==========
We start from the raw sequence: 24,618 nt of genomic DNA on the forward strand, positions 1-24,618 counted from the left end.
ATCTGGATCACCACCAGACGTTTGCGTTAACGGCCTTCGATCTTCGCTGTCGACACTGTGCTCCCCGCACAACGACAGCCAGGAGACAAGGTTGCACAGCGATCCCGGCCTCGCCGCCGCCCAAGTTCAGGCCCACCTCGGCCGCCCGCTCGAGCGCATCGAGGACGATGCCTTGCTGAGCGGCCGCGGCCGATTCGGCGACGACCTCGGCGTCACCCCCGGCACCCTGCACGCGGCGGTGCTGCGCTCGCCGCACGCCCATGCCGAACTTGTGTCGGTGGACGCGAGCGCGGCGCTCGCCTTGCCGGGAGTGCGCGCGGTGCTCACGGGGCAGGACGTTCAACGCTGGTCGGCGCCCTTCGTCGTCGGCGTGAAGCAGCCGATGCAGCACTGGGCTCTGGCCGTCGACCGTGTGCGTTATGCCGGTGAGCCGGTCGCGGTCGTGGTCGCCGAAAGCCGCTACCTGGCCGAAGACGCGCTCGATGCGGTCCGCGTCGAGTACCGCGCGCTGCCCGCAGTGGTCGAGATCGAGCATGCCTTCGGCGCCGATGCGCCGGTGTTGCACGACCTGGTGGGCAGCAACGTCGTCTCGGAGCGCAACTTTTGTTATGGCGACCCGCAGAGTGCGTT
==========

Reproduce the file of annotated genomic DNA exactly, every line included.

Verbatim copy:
We start from the raw sequence: 24,618 nt of genomic DNA on the forward strand, positions 1-24,618 counted from the left end.
ATCTGGATCACCACCAGACGTTTGCGTTAACGGCCTTCGATCTTCGCTGTCGACACTGTGCTCCCCGCACAACGACAGCCAGGAGACAAGGTTGCACAGCGATCCCGGCCTCGCCGCCGCCCAAGTTCAGGCCCACCTCGGCCGCCCGCTCGAGCGCATCGAGGACGATGCCTTGCTGAGCGGCCGCGGCCGATTCGGCGACGACCTCGGCGTCACCCCCGGCACCCTGCACGCGGCGGTGCTGCGCTCGCCGCACGCCCATGCCGAACTTGTGTCGGTGGACGCGAGCGCGGCGCTCGCCTTGCCGGGAGTGCGCGCGGTGCTCACGGGGCAGGACGTTCAACGCTGGTCGGCGCCCTTCGTCGTCGGCGTGAAGCAGCCGATGCAGCACTGGGCTCTGGCCGTCGACCGTGTGCGTTATGCCGGTGAGCCGGTCGCGGTCGTGGTCGCCGAAAGCCGCTACCTGGCCGAAGACGCGCTCGATGCGGTCCGCGTCGAGTACCGCGCGCTGCCCGCAGTGGTCGAGATCGAGCATGCCTTCGGCGCCGATGCGCCGGTGTTGCACGACCTGGTGGGCAGCAACGTCGTCTCGGAGCGCAACTTTTGTTATGGCGACCCGCAGAGTGCGTT